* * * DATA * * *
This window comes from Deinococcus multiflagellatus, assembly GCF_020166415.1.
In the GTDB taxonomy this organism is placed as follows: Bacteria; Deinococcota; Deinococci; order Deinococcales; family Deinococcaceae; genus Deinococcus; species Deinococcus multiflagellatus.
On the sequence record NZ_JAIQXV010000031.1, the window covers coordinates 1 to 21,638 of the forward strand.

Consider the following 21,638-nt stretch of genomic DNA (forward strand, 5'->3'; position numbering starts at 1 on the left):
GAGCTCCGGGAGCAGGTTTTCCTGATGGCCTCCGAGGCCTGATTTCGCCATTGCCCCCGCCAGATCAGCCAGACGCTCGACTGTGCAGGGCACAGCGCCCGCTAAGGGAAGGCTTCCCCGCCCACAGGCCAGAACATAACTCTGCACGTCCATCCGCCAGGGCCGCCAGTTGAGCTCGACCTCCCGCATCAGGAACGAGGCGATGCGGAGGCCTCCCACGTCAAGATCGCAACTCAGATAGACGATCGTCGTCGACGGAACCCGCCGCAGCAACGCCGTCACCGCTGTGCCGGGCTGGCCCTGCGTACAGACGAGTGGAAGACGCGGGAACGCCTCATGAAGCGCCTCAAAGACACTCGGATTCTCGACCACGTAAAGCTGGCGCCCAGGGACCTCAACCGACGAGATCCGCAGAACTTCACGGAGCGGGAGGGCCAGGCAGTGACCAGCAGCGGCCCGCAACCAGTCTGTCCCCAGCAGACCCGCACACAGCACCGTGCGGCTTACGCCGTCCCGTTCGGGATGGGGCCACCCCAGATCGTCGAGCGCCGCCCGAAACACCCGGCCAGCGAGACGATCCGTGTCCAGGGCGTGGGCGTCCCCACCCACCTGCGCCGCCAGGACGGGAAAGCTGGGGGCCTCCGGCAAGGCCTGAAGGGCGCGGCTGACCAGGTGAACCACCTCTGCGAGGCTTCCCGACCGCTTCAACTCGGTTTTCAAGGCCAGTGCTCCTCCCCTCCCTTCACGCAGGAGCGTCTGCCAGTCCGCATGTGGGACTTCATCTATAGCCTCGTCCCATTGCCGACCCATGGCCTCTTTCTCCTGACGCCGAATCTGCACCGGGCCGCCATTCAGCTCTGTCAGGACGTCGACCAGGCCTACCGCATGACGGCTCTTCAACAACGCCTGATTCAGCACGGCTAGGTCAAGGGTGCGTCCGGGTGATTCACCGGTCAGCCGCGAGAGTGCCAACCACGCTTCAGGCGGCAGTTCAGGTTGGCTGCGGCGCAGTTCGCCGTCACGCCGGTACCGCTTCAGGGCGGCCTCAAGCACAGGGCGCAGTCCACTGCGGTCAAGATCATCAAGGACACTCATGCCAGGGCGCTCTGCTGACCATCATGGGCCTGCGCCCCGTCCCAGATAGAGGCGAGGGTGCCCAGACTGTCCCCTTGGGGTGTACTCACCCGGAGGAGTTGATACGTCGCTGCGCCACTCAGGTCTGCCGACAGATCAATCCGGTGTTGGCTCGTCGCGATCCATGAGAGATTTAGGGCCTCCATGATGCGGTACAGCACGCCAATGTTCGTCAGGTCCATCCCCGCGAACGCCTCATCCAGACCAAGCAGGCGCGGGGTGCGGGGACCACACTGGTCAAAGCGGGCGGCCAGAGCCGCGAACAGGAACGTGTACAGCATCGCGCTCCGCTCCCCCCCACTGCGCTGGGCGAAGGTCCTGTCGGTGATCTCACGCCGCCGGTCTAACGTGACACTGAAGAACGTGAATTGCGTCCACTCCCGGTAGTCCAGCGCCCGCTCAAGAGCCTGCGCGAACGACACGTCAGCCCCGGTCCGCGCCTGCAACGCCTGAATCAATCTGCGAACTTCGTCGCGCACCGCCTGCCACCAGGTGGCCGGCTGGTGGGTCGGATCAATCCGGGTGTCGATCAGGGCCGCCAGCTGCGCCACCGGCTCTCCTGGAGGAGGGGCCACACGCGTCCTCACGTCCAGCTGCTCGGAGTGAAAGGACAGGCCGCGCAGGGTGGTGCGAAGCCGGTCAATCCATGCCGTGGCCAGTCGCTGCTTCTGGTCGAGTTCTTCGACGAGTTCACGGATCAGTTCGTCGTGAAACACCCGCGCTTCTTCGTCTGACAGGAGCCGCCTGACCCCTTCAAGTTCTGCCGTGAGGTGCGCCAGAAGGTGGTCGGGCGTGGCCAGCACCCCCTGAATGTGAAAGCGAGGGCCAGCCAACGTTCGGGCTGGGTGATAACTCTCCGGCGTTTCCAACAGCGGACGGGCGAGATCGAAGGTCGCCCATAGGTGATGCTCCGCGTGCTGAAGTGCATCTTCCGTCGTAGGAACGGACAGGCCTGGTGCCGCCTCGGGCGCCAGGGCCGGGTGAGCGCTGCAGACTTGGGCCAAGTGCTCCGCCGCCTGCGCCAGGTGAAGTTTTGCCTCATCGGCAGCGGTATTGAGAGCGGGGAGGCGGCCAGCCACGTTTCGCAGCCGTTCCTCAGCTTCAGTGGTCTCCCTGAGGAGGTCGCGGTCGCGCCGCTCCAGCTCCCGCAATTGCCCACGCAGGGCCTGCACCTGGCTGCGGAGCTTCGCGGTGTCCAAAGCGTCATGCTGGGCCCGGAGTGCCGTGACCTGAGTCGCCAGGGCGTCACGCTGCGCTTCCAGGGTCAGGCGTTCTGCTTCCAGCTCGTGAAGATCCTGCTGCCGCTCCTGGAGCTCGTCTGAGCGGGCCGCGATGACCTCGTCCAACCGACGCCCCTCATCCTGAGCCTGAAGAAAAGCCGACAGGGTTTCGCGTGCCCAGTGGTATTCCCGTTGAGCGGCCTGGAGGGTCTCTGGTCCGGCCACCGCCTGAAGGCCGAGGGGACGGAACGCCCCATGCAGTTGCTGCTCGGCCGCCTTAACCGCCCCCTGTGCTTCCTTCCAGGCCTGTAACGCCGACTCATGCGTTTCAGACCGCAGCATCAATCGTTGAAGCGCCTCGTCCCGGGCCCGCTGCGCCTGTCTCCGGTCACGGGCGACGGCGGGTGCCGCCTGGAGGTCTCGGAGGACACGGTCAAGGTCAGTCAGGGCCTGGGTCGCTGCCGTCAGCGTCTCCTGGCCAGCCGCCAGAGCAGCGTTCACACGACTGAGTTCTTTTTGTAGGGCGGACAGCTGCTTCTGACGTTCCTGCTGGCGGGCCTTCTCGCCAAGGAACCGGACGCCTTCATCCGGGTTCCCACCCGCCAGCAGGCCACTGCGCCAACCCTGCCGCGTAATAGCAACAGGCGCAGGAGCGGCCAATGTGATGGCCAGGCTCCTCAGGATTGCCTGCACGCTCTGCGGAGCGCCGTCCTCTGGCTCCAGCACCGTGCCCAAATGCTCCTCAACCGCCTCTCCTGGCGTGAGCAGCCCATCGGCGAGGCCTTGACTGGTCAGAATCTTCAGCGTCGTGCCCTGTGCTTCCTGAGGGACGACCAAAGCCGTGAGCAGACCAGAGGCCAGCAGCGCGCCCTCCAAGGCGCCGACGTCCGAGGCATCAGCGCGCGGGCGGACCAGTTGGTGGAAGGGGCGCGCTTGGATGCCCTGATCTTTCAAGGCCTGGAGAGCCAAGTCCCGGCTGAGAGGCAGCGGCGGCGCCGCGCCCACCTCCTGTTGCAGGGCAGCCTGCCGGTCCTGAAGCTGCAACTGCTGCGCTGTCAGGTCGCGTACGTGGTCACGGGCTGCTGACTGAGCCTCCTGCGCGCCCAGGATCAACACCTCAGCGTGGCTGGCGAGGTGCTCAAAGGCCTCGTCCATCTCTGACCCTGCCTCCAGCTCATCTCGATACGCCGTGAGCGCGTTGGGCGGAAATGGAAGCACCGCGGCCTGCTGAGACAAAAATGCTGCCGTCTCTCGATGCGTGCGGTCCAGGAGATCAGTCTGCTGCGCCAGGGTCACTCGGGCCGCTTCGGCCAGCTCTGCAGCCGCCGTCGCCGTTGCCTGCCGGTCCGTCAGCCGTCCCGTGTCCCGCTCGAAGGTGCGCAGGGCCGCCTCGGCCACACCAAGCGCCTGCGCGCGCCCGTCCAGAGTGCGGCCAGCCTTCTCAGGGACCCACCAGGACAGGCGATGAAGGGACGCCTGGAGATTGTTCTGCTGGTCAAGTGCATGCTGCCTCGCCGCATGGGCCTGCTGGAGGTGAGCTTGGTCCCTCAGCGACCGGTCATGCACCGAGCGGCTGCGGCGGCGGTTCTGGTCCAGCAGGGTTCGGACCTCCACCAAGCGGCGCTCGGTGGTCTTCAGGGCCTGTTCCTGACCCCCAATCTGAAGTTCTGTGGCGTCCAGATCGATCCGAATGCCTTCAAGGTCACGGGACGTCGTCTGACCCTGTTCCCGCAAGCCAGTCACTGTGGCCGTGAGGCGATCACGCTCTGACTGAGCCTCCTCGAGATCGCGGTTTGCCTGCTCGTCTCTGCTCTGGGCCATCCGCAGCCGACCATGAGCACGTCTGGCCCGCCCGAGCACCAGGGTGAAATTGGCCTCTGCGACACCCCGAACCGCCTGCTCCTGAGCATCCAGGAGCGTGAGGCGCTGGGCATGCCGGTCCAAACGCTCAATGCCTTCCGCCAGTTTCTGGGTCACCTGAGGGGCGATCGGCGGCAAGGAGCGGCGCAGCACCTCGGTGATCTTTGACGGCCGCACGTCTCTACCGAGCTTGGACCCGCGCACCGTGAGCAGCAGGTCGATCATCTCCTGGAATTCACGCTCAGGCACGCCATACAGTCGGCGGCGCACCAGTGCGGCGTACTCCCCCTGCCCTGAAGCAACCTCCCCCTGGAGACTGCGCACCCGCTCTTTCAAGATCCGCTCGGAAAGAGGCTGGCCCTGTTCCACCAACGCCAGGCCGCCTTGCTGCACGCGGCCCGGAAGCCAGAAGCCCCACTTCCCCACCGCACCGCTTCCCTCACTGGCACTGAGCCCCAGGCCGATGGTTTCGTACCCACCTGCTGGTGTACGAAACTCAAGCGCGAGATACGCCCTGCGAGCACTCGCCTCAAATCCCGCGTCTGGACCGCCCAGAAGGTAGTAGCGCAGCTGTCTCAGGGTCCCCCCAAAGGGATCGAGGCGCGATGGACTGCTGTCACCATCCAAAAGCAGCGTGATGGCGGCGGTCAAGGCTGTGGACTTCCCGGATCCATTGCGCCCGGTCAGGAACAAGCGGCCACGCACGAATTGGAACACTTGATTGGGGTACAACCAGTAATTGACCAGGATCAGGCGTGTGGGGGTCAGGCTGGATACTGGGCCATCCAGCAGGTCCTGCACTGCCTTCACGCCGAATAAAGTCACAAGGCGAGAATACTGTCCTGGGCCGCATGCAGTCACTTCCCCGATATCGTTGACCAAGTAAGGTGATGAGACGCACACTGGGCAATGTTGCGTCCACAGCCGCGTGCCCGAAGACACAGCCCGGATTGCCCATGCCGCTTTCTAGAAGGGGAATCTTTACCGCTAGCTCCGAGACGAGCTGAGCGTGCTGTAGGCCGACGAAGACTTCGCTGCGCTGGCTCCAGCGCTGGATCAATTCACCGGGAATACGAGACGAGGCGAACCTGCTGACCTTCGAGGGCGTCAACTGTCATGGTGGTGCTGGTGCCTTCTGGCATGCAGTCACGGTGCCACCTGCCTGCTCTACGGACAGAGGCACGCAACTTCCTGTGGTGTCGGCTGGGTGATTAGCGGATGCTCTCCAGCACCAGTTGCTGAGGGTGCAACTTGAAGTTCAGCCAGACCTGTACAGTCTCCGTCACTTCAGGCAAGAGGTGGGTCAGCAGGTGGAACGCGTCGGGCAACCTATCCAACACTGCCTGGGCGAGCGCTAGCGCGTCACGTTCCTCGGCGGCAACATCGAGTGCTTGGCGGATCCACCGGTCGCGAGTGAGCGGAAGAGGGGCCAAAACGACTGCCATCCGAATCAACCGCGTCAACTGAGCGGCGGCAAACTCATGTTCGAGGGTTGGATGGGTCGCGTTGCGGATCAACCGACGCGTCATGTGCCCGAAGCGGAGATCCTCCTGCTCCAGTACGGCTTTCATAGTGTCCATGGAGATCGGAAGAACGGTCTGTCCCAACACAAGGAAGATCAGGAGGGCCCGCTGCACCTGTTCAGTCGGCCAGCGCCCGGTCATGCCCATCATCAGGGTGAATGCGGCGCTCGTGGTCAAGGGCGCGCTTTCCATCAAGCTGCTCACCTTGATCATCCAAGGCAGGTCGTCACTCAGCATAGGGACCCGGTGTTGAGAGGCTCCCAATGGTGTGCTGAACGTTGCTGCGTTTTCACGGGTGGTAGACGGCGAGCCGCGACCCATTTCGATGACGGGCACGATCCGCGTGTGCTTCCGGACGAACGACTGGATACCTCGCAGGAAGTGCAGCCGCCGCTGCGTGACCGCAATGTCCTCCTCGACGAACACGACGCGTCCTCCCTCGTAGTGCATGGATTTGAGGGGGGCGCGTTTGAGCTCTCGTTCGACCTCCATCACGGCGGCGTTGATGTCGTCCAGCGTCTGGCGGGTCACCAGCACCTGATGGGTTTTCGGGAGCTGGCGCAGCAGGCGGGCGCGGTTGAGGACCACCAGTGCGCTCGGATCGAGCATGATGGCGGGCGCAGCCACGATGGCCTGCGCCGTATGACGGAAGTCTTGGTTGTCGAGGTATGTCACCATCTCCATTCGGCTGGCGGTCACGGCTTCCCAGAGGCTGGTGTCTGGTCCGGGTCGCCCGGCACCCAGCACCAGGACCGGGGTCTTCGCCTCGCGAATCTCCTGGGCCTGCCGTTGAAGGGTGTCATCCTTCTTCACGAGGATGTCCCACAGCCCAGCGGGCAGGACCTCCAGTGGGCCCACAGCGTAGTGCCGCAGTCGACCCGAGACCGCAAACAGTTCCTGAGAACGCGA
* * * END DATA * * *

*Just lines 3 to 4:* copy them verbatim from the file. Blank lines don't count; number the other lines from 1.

On the sequence record NZ_JAIQXV010000031.1, the window covers coordinates 1 to 21,638 of the forward strand.

Consider the following 21,638-nt stretch of genomic DNA (forward strand, 5'->3'; position numbering starts at 1 on the left):